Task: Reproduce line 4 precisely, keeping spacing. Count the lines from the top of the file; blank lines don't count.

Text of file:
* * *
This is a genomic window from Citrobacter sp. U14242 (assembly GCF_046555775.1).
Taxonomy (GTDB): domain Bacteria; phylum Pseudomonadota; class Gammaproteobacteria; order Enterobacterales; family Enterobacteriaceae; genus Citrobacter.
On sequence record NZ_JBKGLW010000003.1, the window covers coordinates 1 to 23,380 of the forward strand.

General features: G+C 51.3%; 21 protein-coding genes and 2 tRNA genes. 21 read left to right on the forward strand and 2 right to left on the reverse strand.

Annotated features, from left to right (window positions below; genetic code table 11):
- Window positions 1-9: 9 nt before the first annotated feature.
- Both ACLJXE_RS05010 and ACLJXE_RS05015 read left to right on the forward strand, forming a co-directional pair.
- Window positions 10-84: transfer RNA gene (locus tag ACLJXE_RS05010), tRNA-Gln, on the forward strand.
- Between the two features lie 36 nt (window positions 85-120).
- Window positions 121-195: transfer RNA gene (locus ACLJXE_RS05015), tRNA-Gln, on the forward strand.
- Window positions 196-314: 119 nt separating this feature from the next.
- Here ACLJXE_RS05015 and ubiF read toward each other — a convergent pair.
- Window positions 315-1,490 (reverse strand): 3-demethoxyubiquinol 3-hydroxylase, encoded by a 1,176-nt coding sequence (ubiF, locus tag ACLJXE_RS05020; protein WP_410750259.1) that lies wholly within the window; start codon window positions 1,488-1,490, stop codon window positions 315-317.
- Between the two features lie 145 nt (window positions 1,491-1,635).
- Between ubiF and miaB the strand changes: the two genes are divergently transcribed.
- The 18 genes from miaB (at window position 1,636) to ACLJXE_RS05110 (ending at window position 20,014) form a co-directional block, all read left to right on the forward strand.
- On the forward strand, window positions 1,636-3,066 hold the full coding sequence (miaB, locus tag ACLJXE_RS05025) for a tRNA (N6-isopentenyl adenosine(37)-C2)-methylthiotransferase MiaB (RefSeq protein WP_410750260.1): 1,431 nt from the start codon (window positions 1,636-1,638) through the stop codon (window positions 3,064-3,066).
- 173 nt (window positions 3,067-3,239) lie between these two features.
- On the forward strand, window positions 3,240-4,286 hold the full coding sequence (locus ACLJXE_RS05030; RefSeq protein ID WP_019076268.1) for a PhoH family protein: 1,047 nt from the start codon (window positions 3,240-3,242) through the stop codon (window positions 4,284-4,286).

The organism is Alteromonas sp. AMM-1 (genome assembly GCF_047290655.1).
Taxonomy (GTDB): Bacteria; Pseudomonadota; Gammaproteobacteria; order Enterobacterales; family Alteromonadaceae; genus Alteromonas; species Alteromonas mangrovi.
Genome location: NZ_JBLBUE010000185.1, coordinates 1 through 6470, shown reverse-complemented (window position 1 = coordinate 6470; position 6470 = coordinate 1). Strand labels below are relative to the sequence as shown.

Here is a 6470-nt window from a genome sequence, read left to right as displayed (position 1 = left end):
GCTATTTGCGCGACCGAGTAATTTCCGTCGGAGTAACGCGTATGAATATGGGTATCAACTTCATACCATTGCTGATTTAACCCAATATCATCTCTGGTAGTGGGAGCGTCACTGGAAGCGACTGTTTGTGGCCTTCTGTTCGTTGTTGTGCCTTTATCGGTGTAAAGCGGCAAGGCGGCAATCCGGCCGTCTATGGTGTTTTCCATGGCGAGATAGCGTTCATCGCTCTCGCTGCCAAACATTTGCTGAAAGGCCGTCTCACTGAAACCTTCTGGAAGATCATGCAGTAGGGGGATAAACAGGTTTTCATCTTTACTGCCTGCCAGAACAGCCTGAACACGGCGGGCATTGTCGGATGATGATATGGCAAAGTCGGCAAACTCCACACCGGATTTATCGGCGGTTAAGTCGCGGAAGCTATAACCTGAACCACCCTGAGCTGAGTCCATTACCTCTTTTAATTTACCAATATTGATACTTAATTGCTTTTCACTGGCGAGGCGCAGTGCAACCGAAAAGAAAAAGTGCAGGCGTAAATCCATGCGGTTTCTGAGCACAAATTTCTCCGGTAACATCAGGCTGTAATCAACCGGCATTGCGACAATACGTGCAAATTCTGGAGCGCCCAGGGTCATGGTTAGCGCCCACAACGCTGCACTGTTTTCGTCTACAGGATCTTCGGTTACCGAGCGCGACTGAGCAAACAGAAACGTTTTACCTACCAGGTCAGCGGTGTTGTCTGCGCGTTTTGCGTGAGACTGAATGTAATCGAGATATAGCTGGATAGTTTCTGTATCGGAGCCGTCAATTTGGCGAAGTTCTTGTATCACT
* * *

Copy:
General features: G+C 51.3%; 21 protein-coding genes and 2 tRNA genes. 21 read left to right on the forward strand and 2 right to left on the reverse strand.